Again, may be the thing God would have thee deny thyself in is thy wrath and revenge, which, to give thee a fair occasion to do with greater demonstration of thy sincerity, he puts thy enemy into thy power, and lays him bound, as it were, under thy hand; yea, so orders it in his providence, that thou mayest have thy will on him with little noise; or, if it be known, yet the notorious wrongs he hath done thee, and some circumstances in the providence that hath brought him into thy hand, concur to give thee an advantage of putting so handsome a colour upon the business, as shall apologize for thee in the thoughts of those that hear it—making them, especially, who look not narrowly into the matter, rather observe the justice of God on thy enemy’s judgment befallen him, than thy injustice and sin, who wert the instrument to execute it. Now when the way lies smooth and fair for thee to walk in, and thy own corruption calls thee forth—yea useth God’s name in the matter, to make thee more confident saying to thee, as they to David, ‘Behold the day of which the Lord said unto thee, Behold, I will deliver thine enemy into thine hand, that thou mayest do to him as it shall seem good unto thee,’ I Sam. 24:4;—if now, thou canst withstand the temptation, and, instead of avenging thyself upon the person, thy enemy, revenge thyself on thy revenge—thy greater enemy of the two —by paying good into thy adversary’s bosom for the evil he hath done thee; and, when thou hast done this, canst escape another enemy in thy return, I mean pride, so as to come out of the field a humble conqueror, and wilt consecrate the memorial of this victory not to thy own [praise] but [to the] praise of God’s name—as Goliath’s sword, which was not kept by David at his own home, to show what he had done, nut in the tabernacle ‘behind the ephod,’ as a memorial of what God had done by it in David’s hand, I Sam. 21:9;—[if thou canst do this,] thou hast done that which speaks thee sincere, yea a high graduate in this grace, and God will sooner or later let thee know so. David’s fame sounds not louder for his victories got in the open field over his slain enemies, than it doth for that he got in the cave, though an obscure hole, over his own revenge, in sparing the life of Saul—[an incident] in which you have the case in hand every way fitted. By the renown of his bloody battles, he got ‘a great name, like unto the name of the great men that are in the earth,’ II Sam. 7:9; but, by this noble act of his self-denial, he got a name, great, like unto the name of those that are famed for their holiness, in the Scripture; and rather than David shall not have the commendation of this piece of self-denial, God will send it to him in the mouth of his very enemy, who cannot hold—though by it he proclaims his own shame and wickedness—but he must justify him as a holy righteous man. ‘And he,’ that is Saul, ‘said to David, Thou art more righteous than I: for thou hast rewarded me good, whereas I have rewarded thee evil,’ I Sam. 24:17.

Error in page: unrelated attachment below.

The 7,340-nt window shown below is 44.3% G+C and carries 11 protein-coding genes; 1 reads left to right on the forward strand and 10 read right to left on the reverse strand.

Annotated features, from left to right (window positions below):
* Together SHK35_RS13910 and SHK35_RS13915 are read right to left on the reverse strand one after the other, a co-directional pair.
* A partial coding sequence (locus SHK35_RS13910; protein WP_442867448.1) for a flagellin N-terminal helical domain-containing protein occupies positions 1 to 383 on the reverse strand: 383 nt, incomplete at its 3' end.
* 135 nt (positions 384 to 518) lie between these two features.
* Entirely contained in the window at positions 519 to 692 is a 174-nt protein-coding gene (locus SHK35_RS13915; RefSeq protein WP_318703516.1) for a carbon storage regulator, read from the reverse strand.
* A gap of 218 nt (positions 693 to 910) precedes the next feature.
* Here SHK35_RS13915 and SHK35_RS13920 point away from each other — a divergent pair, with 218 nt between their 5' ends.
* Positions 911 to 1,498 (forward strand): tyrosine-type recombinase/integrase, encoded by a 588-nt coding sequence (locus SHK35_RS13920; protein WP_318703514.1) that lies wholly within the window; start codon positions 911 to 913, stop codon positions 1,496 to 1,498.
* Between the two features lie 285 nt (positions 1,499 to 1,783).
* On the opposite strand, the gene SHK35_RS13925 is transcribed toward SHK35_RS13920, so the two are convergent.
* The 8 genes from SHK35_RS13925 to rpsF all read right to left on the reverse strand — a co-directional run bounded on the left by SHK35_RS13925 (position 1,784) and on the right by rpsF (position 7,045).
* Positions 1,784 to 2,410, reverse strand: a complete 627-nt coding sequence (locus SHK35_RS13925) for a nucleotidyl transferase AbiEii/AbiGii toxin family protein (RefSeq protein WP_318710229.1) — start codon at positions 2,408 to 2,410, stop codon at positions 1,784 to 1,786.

(3.) Means. Continue thou to wait upon God in all the ways of his ordinances—every one in their season. Whenever thou comest to get the comfortable sight of thy sincerity, it is the Spirit of God that must befriend thee in it, or else, like Hagar, thou mayest sit by the well and not find it; thou mayest round thy field again and again, but find not the treasure hid in it. It is the Spirit of God by which we ‘know the things that are freely given to us of God,’ I Cor. 2:12. Now the Spirit sits in the ordinances, as a minister of state in his offices, whither we must resort, if we will have the truth of our graces—that are our evidences for heaven—sealed to our consciences. Thither go therefore, yea, there wait, for thou knowest not, as the wise man saith of sowing seed, Ecc. 11:6, whether thy waiting on this or that, now or then, shall prosper and be successful to thee in the end. It is enough to confirm, yea, quiet and comfort thee in thy attendance, that thou art at the right door; and though thou knockest long and hearest no news of his coming, yet thou canst not stay so long, like Eglon’s servants, Judges 3:25, that thou needst be ashamed. They indeed waited on a deadman, and might have stood long enough before he had heard them; but thou on a living God, that hears every knock thou givest at heaven-gate with thy prayers and tears; yea, a loving God, that, all this while he acts the part of a stranger, like Joseph to his brethren, is yet so big with mercy, that he will at last fall on thy neck and ease his heart, by owning of thee and his grace in thee. Lift up thy head then, poor drooping soul, and go with expectation of the thing; but remember thou settest not God the time. The sun riseth at his own hour, whatever time we set it. And when God shall meet thee in an ordinance—as sometimes no doubt, Christian, thou findest a heavenly light irradiating, and influence quickening, thy soul, while hearing the word, or may be on thy knees wrestling with God—this is a sweet advantage and season thou shouldst improve for the satisfying soul. As when the sun breaks out, we then run to the dial to know how the day goes; or when, as we are sitting in the dark, one brings a candle into the room, we then bestir ourselves to look for the thing we miss, and soon find what we in vain groped for in the dark; so mayest thou, poor soul—as many of thy dear brethren and sisters before thee have done—know more of thy spiritual state in a few moments at such a time, than in many a day when God withdraws. Carefully therefore watch for such seasons and improve them. But if God will hide thy treasure from thy sight, comfort thyself, comfort thyself with this, that God knows thy uprightness, though wrapped up from thy own eye. Say as David, ‘When my spirit was overwhelmed within me, then thou knewest my path,’ Ps. 142:3; and God will do with thee, not by the false accusations thou bringest in against thyself—as it is to be feared some have suffered at men’s hands—but by the testimony which his all-seeing eye can give to thy grace.